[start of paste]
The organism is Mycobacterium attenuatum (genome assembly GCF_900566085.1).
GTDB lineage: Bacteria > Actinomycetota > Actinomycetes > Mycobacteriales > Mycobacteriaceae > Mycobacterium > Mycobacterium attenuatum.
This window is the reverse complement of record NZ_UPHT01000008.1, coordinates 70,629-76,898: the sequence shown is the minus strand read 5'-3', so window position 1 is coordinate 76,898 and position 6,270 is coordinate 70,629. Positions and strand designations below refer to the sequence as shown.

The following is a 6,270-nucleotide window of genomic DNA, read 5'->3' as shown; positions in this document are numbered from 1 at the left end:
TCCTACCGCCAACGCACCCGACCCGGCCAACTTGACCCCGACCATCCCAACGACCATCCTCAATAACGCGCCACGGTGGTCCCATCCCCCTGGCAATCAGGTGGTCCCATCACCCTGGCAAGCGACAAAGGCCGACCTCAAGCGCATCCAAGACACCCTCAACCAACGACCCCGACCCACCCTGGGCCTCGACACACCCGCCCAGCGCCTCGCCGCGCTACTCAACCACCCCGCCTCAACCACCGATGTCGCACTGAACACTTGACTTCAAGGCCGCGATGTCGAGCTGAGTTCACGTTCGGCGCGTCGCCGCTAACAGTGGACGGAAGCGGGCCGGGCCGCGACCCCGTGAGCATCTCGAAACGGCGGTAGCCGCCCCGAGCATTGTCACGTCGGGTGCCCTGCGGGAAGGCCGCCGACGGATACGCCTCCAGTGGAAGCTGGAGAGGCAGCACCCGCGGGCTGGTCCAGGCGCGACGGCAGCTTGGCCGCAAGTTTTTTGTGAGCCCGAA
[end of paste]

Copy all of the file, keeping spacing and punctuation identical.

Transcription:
The organism is Mycobacterium attenuatum (genome assembly GCF_900566085.1).
GTDB lineage: Bacteria > Actinomycetota > Actinomycetes > Mycobacteriales > Mycobacteriaceae > Mycobacterium > Mycobacterium attenuatum.
This window is the reverse complement of record NZ_UPHT01000008.1, coordinates 70,629-76,898: the sequence shown is the minus strand read 5'-3', so window position 1 is coordinate 76,898 and position 6,270 is coordinate 70,629. Positions and strand designations below refer to the sequence as shown.

The following is a 6,270-nucleotide window of genomic DNA, read 5'->3' as shown; positions in this document are numbered from 1 at the left end:
TCCTACCGCCAACGCACCCGACCCGGCCAACTTGACCCCGACCATCCCAACGACCATCCTCAATAACGCGCCACGGTGGTCCCATCCCCCTGGCAATCAGGTGGTCCCATCACCCTGGCAAGCGACAAAGGCCGACCTCAAGCGCATCCAAGACACCCTCAACCAACGACCCCGACCCACCCTGGGCCTCGACACACCCGCCCAGCGCCTCGCCGCGCTACTCAACCACCCCGCCTCAACCACCGATGTCGCACTGAACACTTGACTTCAAGGCCGCGATGTCGAGCTGAGTTCACGTTCGGCGCGTCGCCGCTAACAGTGGACGGAAGCGGGCCGGGCCGCGACCCCGTGAGCATCTCGAAACGGCGGTAGCCGCCCCGAGCATTGTCACGTCGGGTGCCCTGCGGGAAGGCCGCCGACGGATACGCCTCCAGTGGAAGCTGGAGAGGCAGCACCCGCGGGCTGGTCCAGGCGCGACGGCAGCTTGGCCGCAAGTTTTTTGTGAGCCCGAA